I found my mind in a brown paper bag within
I tripped on a cloud and fell-a eight miles high
I tore my mind on a jagged sky
I just dropped in to see what condition my condition was in.


Just like the Dude, and most of The Big Lebowski, these are joyously nonsensical.




Early this century on my first big overseas trip I saw much that bedazzled me. The Berlin Wall, Big Ben, the Colosseum. But, among the strangest sights was one at the start in Penang. Wandering about Georgetown, the muggy, sister-city of Adelaide, and staring at the Chinese, Indian, Islamic and British architecture beyond the downtown markets, I saw what appeared as yet another American restaurant.


Getting closer, I squint at the signage. Kenny Rogers Roasters. Oh, must be another of that name I thought. A local icon I’ve not heard of. Fantastic. That’s why we travel. But the face seems familiar. White beard, grandfatherly. Vaguely Colonel Sanders so that is right for a chook place. Intrigued I stroll in.


It was that Kenny Rogers. With his own restaurant! In the middle of Asia! A long way from Nashville. What a glorious, unforeseen world.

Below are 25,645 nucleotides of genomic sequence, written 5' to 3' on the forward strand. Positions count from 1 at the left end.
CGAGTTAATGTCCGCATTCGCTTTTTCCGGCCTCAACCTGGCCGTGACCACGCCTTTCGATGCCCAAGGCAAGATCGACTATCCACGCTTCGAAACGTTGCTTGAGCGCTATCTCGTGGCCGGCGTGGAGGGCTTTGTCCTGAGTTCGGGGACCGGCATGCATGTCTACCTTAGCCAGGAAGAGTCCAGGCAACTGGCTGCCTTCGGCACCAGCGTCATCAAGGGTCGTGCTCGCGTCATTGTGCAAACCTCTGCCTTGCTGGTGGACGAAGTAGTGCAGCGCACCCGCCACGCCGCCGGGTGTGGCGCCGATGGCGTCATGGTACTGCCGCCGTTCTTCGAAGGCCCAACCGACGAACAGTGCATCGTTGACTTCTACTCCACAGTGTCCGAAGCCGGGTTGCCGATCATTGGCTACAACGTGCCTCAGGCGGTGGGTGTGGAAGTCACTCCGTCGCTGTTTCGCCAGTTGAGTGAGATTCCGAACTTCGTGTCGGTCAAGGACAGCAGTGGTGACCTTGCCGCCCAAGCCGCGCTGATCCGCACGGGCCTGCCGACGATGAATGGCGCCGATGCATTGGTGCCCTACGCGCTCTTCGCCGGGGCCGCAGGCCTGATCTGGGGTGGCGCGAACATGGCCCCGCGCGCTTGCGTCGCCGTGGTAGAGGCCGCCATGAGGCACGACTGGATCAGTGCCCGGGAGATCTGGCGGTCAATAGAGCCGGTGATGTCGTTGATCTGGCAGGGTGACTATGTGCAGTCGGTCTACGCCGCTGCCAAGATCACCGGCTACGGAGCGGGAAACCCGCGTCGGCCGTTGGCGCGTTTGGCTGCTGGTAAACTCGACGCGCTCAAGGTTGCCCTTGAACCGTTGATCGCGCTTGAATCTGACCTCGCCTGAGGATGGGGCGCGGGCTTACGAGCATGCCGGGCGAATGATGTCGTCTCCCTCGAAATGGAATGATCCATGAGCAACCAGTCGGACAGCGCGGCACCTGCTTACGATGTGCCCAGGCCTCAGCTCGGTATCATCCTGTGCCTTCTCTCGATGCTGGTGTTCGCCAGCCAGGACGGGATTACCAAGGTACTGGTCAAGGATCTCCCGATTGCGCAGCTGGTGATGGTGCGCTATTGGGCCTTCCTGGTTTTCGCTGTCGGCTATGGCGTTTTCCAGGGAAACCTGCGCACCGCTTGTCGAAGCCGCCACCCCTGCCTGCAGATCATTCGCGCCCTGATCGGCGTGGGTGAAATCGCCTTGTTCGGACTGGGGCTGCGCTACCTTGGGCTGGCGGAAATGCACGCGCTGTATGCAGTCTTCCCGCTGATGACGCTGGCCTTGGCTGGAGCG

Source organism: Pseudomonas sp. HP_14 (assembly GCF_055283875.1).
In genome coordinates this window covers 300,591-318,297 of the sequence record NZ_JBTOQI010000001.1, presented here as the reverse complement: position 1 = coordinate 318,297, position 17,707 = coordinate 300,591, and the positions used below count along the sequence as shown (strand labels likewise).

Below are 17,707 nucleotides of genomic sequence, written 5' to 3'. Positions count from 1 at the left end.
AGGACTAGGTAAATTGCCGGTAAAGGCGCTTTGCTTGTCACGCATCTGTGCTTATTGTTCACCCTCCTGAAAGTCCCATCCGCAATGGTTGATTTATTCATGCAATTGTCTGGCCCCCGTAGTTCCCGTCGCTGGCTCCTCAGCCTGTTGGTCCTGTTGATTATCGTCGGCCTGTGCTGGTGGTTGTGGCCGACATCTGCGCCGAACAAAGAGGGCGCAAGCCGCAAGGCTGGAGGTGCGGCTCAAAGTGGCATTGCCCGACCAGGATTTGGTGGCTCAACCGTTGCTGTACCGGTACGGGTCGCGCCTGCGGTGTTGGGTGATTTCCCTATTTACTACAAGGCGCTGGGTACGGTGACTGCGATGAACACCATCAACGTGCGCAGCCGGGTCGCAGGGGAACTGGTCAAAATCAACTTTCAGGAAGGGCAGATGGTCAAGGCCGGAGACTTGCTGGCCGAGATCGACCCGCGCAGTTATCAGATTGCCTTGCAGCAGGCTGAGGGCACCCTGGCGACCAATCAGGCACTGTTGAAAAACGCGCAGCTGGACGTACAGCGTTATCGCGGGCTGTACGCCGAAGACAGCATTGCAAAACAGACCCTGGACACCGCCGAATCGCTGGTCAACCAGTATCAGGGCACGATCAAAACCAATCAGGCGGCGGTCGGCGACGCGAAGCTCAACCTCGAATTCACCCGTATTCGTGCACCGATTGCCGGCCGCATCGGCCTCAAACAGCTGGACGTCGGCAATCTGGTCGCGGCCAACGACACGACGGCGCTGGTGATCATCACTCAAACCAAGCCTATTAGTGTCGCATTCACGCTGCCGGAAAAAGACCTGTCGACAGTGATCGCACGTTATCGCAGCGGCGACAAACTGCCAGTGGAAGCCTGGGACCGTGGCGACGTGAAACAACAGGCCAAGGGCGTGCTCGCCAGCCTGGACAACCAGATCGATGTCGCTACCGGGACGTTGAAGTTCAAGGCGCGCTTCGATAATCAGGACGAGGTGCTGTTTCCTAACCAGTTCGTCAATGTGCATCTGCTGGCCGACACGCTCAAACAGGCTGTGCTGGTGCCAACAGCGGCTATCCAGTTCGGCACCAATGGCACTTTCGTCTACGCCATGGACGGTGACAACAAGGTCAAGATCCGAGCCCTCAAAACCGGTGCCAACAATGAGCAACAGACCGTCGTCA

Inside the walls were festooned with gold records and beaming (possibly photo shopped) pictures of Houston’s favourite country star. “The Gambler” strummed out beneath the slowly circulating ceiling fans. Still disbelieving, and considering the menu, it seemed neither Southern American nor Asian but possibly a Mississippian/ Malaysian fusion.


A decade or so later there was a Kenny Rogers Roasters (although the last American KRR diner closed in 2011, it’s still powering in Asia) across from my Singaporean condominium at the geographically-confused shopping centre Great World City. Fresh to the country, I took our boys there once for a dreadfully expensive meal of chicken and chips, and wondered how mad the unrelenting stream of Kenny’s Greatest Hits might send even the most devoted of wait staff.




Kenny Rogers has drifted in and out of my life in both affectionate and minor ways. Glancing at his back catalogue, there’s an ungodly number of Christmas albums, but he’s made a personal mark. Yesterday with everything spiralling, a mate sent me a message which said:

Kenny Rogers dippin’ out in the middle of an apocalypse is the most “know when to fold ‘em” shit I’ve ever heard.


Well played, Kenny. Thanks.


To watch the clip of Kenny Rogers singing ‘The Gambler’, please click here.




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About Mickey Randall

Now whip it into shape/ Shape it up, get straight/ Go forward, move ahead/ Try to detect it, it's not too late/ To whip it, whip it good


  1. Old Kenny certainly had a way of engaging us in his stories, Mickey. You capture the nuances of his voice very well. Until his passing, I hadn’t thought of his original band, The First Edition, for decades. I love your mate’s message about the timing of Kenny’s departure – priceless.

  2. Punx Pete says

    Mickey, reading this was like panning at Sovereign Hill at the height of the rush: chock full of nuggets. Thanks for the wonderful read. Lovely to have a bit of normal back in my life.